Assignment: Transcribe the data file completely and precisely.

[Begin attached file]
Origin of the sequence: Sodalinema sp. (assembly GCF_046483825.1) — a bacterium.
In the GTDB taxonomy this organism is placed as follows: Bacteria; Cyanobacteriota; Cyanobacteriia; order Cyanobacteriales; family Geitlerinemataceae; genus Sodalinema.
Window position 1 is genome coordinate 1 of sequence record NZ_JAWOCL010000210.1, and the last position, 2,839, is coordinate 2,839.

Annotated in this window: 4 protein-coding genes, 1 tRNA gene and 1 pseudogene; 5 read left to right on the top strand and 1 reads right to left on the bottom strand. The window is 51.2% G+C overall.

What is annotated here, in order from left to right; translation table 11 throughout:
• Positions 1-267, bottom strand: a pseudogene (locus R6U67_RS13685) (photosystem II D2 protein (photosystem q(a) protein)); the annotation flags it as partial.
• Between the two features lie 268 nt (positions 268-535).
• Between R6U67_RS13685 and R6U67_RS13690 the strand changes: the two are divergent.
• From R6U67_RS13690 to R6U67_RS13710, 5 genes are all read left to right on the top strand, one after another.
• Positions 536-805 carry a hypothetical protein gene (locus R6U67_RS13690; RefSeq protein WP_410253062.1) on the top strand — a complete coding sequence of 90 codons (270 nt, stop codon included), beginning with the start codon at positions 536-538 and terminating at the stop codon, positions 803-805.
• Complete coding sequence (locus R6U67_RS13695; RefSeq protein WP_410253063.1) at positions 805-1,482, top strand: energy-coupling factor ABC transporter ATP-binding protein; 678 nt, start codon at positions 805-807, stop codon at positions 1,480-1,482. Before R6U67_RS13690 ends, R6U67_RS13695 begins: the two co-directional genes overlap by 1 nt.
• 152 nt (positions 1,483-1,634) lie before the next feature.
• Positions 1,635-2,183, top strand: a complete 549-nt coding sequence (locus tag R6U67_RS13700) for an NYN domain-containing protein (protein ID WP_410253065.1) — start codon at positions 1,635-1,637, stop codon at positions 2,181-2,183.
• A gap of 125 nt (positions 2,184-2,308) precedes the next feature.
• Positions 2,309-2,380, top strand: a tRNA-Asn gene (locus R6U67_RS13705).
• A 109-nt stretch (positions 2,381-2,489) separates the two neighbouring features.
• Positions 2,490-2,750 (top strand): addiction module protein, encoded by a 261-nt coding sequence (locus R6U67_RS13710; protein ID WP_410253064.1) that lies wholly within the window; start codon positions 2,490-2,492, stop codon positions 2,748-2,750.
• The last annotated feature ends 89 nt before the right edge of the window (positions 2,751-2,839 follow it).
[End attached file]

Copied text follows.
Origin of the sequence: Sodalinema sp. (assembly GCF_046483825.1) — a bacterium.
In the GTDB taxonomy this organism is placed as follows: Bacteria; Cyanobacteriota; Cyanobacteriia; order Cyanobacteriales; family Geitlerinemataceae; genus Sodalinema.
Window position 1 is genome coordinate 1 of sequence record NZ_JAWOCL010000210.1, and the last position, 2,839, is coordinate 2,839.

Annotated in this window: 4 protein-coding genes, 1 tRNA gene and 1 pseudogene; 5 read left to right on the top strand and 1 reads right to left on the bottom strand. The window is 51.2% G+C overall.

What is annotated here, in order from left to right; translation table 11 throughout:
• Positions 1-267, bottom strand: a pseudogene (locus R6U67_RS13685) (photosystem II D2 protein (photosystem q(a) protein)); the annotation flags it as partial.
• Between the two features lie 268 nt (positions 268-535).
• Between R6U67_RS13685 and R6U67_RS13690 the strand changes: the two are divergent.
• From R6U67_RS13690 to R6U67_RS13710, 5 genes are all read left to right on the top strand, one after another.
• Positions 536-805 carry a hypothetical protein gene (locus R6U67_RS13690; RefSeq protein WP_410253062.1) on the top strand — a complete coding sequence of 90 codons (270 nt, stop codon included), beginning with the start codon at positions 536-538 and terminating at the stop codon, positions 803-805.
• Complete coding sequence (locus R6U67_RS13695; RefSeq protein WP_410253063.1) at positions 805-1,482, top strand: energy-coupling factor ABC transporter ATP-binding protein; 678 nt, start codon at positions 805-807, stop codon at positions 1,480-1,482. Before R6U67_RS13690 ends, R6U67_RS13695 begins: the two co-directional genes overlap by 1 nt.
• 152 nt (positions 1,483-1,634) lie before the next feature.
• Positions 1,635-2,183, top strand: a complete 549-nt coding sequence (locus tag R6U67_RS13700) for an NYN domain-containing protein (protein ID WP_410253065.1) — start codon at positions 1,635-1,637, stop codon at positions 2,181-2,183.
• A gap of 125 nt (positions 2,184-2,308) precedes the next feature.
• Positions 2,309-2,380, top strand: a tRNA-Asn gene (locus R6U67_RS13705).
• A 109-nt stretch (positions 2,381-2,489) separates the two neighbouring features.
• Positions 2,490-2,750 (top strand): addiction module protein, encoded by a 261-nt coding sequence (locus R6U67_RS13710; protein ID WP_410253064.1) that lies wholly within the window; start codon positions 2,490-2,492, stop codon positions 2,748-2,750.
• The last annotated feature ends 89 nt before the right edge of the window (positions 2,751-2,839 follow it).